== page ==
In a written statement responding to questions about her record, Ms. Ellis described herself as “a highly experienced and highly qualified attorney and expert in my field.” Any assertions to the contrary “cast me in a false light,” she said. The Trump campaign provided the name of one federal case in which it said Ms. Ellis had participated, in 2012, when she was a year out of law school. But her name is not among the lawyers listed in the decision, and the case was not heard in a regular federal court, but rather in an administrative tribunal.

It has been a month since Election Day. In the weeks since, as Mr. Trump has refused to bow to the reality of his defeat, his fruitless attempts to persuade federal judges and state officials to undo the results have introduced the nation to a once-obscure cast of lawyers, legislators and local elections commissioners. Ms. Ellis is a natural in her newly prominent role.

She has been front and center at several public sessions with Mr. Giuliani over the past week. Convened by pro-Trump Republican lawmakers, they serve no legal purpose and are essentially scaled-down political rallies for the president to vent his frustrations. At one last week in Pennsylvania and another on Monday in Arizona, the president called Ms. Ellis’s cellphone and she held it near a microphone so the crowd could hear him speak.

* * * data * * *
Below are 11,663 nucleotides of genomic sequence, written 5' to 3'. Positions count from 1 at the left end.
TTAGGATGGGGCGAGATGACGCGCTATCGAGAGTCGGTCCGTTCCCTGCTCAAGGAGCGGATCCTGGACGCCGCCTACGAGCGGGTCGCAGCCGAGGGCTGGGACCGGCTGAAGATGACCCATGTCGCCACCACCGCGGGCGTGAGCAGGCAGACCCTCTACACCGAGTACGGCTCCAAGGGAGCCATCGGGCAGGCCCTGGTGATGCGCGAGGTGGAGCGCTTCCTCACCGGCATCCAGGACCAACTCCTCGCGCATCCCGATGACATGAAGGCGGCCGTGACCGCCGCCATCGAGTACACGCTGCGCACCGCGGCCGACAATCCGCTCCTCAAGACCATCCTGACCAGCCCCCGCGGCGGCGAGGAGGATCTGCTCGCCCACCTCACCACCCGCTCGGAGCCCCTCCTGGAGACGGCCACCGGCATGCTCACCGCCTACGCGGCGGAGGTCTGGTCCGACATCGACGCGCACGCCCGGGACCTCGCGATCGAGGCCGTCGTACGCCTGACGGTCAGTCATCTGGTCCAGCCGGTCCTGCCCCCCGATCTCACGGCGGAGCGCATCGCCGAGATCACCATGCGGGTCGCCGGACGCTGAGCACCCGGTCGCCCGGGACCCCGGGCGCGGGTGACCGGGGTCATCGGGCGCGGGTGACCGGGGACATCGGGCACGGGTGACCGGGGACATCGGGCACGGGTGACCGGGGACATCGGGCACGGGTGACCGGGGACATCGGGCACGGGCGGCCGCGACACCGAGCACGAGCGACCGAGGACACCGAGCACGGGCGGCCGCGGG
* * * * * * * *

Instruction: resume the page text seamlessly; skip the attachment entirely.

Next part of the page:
“I find it astonishing that she’s gotten to this point,” said Stephanie Stout, a lawyer in private practice in Greeley, Colo., who worked with Ms. Ellis a few years ago defending a man who was accused of attempted murder. The partnership was short-lived, Ms. Stout said, because their client fired Ms. Ellis, deeming her not up to the job.

“She just didn’t have the legal chops,” added Ms. Stout, who ultimately won the case on her own. “After that, Jenna decided that I had stolen the case from her.”

The president’s legal efforts to overturn the election have slowly petered out. Mr. Trump and his Republican supporters have already lost or withdrawn from nearly 40 lawsuits, leaving only a handful of cases still alive in courts across the country — and, of course, the very unlikely scenario that the Supreme Court will step in to save him.

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